Let me close with one of the finest quotes in American history. It was so crucial it helped lead to the eventual downfall of Senator Joe McCarthy, of Communist witchhunt infamy. After John Welch, General Counsel of the US Army had given testimony over several hours, he said to McCarthy, “Do you have no sense of decency, sir?”

I close with these two examples as they remind me of our current fearmongering President. “Decency” is not a word I would use to define the man.

 

 

 

A few quick memories of Dad

Happy Father’s Day all! I lost my Dad twelve years ago. Years of smoking did enough damage, even though he had stopped a dozen years before. Ironically, one of his best lessons was not to smoke, as any teen will tell you how could anyone do something that tastes that bad after they sneak a try?

When I think of my Dad, I think of how he loved his grandchildren. He would be the comforter and entertainer to allow us parents to have some needed time. He would invariably tend to children after a meal to let others linger over conversation.

I think of his dutiful pitching in my batting practice. He would throw a bucketful of baseballs and then we would collect them and he would throw them again. Doing that after working all day is a way he showed his devotion to his children.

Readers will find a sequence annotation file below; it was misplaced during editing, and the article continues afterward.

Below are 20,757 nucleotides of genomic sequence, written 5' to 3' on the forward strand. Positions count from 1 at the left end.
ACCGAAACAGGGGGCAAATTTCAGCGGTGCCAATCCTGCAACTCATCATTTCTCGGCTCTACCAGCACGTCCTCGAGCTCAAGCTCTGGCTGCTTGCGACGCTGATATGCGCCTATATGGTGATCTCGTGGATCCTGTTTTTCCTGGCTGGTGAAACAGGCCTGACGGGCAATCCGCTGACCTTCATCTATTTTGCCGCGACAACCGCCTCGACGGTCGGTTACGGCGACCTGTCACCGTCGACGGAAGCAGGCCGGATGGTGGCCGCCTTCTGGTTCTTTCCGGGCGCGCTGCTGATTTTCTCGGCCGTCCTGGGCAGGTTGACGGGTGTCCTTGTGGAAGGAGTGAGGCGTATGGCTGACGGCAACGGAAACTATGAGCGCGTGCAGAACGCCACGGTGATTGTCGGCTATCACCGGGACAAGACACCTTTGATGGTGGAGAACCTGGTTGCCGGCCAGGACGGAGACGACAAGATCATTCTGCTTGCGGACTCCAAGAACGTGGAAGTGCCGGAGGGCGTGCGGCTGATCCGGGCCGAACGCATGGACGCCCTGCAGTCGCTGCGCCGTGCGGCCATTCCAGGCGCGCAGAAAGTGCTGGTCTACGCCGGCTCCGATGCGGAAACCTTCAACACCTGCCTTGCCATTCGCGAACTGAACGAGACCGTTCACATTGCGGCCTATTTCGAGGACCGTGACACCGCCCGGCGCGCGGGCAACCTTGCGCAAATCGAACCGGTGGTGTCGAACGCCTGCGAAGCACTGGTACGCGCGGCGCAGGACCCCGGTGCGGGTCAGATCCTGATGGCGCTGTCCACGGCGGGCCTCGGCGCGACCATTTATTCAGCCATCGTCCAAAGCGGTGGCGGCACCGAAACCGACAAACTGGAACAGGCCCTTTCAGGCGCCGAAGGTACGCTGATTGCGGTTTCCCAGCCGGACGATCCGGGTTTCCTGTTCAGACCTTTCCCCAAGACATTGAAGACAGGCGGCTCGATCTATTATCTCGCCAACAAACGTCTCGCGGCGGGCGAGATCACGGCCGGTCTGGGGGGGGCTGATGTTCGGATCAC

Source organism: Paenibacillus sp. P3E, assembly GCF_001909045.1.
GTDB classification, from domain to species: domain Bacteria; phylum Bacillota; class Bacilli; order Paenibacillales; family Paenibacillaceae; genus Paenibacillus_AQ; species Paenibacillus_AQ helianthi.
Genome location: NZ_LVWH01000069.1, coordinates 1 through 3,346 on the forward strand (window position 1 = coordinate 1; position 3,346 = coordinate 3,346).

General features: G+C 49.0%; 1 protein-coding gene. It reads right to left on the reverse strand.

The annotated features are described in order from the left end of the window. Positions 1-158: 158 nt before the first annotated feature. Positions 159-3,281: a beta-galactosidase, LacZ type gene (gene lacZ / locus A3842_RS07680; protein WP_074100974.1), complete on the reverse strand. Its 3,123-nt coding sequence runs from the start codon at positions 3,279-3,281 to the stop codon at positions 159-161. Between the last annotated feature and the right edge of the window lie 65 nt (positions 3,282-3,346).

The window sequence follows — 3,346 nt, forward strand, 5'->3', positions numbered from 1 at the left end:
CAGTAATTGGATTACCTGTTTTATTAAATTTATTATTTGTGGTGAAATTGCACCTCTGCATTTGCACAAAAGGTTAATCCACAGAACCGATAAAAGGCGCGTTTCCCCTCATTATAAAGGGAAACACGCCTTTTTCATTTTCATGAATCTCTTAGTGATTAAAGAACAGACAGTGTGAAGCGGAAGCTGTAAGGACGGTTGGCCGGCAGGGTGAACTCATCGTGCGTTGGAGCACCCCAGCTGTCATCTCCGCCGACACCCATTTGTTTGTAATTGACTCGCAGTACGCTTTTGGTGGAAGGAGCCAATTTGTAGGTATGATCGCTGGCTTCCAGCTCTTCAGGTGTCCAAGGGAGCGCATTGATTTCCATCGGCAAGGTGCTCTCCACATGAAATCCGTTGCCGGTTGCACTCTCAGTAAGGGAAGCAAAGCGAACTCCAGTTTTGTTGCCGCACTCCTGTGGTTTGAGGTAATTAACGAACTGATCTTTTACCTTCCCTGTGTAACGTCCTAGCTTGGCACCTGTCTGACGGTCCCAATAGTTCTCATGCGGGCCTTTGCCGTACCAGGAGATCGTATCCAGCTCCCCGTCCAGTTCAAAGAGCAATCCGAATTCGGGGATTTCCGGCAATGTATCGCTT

I think of his company having potluck lunches at work. Dad would smoke a ham and turkey. He would get up during the night to check on the smoking process to keep the meat tender. As I recall, they would do this three or four times a year.

I think of his marvelous roast beef he grilled and terrific BBQ chicken. He would laugh when we told him the chicken did not have any wings. The chef would be sampling said wings outside before he brought the chicken in.

I think of him loving my mother. We kids would sheepishly hide our faces as they hugged and kissed in front of us. I remember the story of how my Dad fell into my Mom’s lap chasing a loose basketball when she arrived late to the college team’s game. She also accidentally pushed him in a pond at college when the Women’s Dean approached.

My Dad was a good man. He was not perfect and had a few demons in smoking and alcohol, but I remember him well. Happy Father’s Day, Dad.

Unforced errors